The 2018 Geopolitical Reading List

As a turbulent 2017 draws to a close, we at Encyclopedia Geopolitica anticipate 2018 to present us with another exciting year from the geopolitical perspective. Major world events will continue to unfold, lines will be redrawn across maps, and major international powers will find themselves increasingly challenged by emerging rivals. In this annual piece, we put forward our (rather expansive) list of suggestions for those seeking to better understand the coming year’s geopolitical movements in their focus areas, which includes academic textbooks, historical studies and in some cases even novels containing relevant geopolitical thought experiments. 

Full disclosure: Purchases made using the links in this article earn referrals for Encyclopedia Geopolitica. As an independent publication, our writers are volunteers from within the professional geopolitical intelligence community, and referrals like this support future articles.

As this list contains a total of 100 books, it may be worth considering Amazon’s Kindle Unlimited programme as a more cost-effective way to get through the reading list. Encyclopedia Geopolitica readers have access to a 30-day free trial for Kindle Unlimited, allowing them to sample over 1 million ebooks and thousands of audiobooks.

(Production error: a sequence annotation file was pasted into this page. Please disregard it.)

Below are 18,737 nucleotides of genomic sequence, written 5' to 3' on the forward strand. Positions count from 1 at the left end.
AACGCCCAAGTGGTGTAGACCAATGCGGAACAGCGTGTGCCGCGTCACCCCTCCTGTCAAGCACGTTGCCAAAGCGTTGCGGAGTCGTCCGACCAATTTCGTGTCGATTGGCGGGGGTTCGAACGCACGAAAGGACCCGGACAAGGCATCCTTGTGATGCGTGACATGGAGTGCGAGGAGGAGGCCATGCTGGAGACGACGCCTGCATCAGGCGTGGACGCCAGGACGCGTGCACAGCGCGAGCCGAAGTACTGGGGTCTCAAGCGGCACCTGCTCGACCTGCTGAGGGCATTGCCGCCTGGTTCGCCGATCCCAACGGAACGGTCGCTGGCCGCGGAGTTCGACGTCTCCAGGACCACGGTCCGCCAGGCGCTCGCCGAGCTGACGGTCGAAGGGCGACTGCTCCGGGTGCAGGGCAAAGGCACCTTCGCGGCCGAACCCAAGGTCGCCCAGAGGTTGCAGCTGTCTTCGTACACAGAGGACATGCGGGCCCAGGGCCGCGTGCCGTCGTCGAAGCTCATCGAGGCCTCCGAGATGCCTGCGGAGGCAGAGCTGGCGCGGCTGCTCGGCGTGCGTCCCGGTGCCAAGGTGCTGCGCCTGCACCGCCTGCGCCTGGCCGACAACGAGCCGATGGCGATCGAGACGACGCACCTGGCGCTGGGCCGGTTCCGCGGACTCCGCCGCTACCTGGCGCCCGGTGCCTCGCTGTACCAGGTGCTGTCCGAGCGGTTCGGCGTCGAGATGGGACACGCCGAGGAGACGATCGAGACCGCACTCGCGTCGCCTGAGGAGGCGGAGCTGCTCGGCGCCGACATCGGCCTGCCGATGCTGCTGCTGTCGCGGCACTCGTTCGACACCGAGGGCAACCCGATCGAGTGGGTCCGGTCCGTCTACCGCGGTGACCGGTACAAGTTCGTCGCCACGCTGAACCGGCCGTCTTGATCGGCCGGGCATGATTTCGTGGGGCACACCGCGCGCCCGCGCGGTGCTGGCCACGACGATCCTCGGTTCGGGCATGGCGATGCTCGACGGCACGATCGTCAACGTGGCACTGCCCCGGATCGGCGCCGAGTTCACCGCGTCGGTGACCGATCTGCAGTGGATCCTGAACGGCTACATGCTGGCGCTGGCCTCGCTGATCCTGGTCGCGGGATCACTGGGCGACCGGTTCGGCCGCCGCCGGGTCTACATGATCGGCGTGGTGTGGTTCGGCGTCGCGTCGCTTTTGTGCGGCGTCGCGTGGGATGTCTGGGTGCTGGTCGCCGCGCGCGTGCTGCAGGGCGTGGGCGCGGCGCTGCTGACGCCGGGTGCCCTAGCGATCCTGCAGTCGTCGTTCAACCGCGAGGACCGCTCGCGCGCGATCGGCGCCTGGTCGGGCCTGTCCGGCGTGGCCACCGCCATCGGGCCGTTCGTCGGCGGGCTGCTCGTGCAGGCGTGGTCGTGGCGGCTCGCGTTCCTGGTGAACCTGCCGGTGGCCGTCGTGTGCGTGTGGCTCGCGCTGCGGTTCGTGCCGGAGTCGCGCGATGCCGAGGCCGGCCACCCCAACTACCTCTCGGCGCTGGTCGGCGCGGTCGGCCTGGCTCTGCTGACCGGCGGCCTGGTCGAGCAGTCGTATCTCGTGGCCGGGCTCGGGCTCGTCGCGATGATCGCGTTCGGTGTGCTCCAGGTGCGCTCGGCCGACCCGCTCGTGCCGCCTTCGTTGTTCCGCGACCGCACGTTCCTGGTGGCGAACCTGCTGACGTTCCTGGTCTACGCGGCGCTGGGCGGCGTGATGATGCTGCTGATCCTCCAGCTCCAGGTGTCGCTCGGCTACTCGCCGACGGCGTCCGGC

Team favourites

While the bulk of this list has been divided into geographical sections, the writing team at Encyclopedia Geopolitica have also put forward a collection of their personal recommendations below.

Lewis Tallon – Chief Editor and EMEA affairs writer

War at the Top of the World: The Struggle for Afghanistan, Kashmir and Tibet (Eric S Margolis)

This fantastic piece follows journalist Eric Margolis’ voyage through the extremely conflict-prone Himalayan theatres to meet with warlords, military commanders and to examine the battles that they are either fighting, or preparing to fight. An excellent overview of the geopolitical risks facing one of the world’s more overlooked regions. I first read this piece as I prepared to deploy to Afghanistan as a British Army Intelligence Officer, and it has sat centrally on my bookshelf ever since.

The Next 100 Years: A Forecast for the 21st Century (George Friedman)

I regularly recommend Friedman to those looking for a strong introduction to geopolitical forecasting, as the STRATFOR founder lays out a number of key concepts in “The Next 100 Years”. This book examines in strong detail America’s geopolitical advantages, and compares them to the curses of geography that challenge Russia by comparison. While the book does get a little far-fetched towards the end of the timeline, it provides some excellent entry-level forecasting, and was able to anticipate the Ukraine crisis even as early as its 2009 publication date.

Charlie Song – North Korea and global security affairs writer

The Cleanest Race: How North Koreans See Themselves and Why It Matters (B. R. Myers)

One of the best books on North Korea out there, “The Cleanest Race” examines the North (and to some extent South) Korean mindset, and how this view drives everything from Pyongyang’s foreign policy, to the internal politics of the nation. It examines how the Korean cultural view has been used by the Kim regime to control the hermit kingdom.

Shutting Out the Sun (Michael Zielenziger)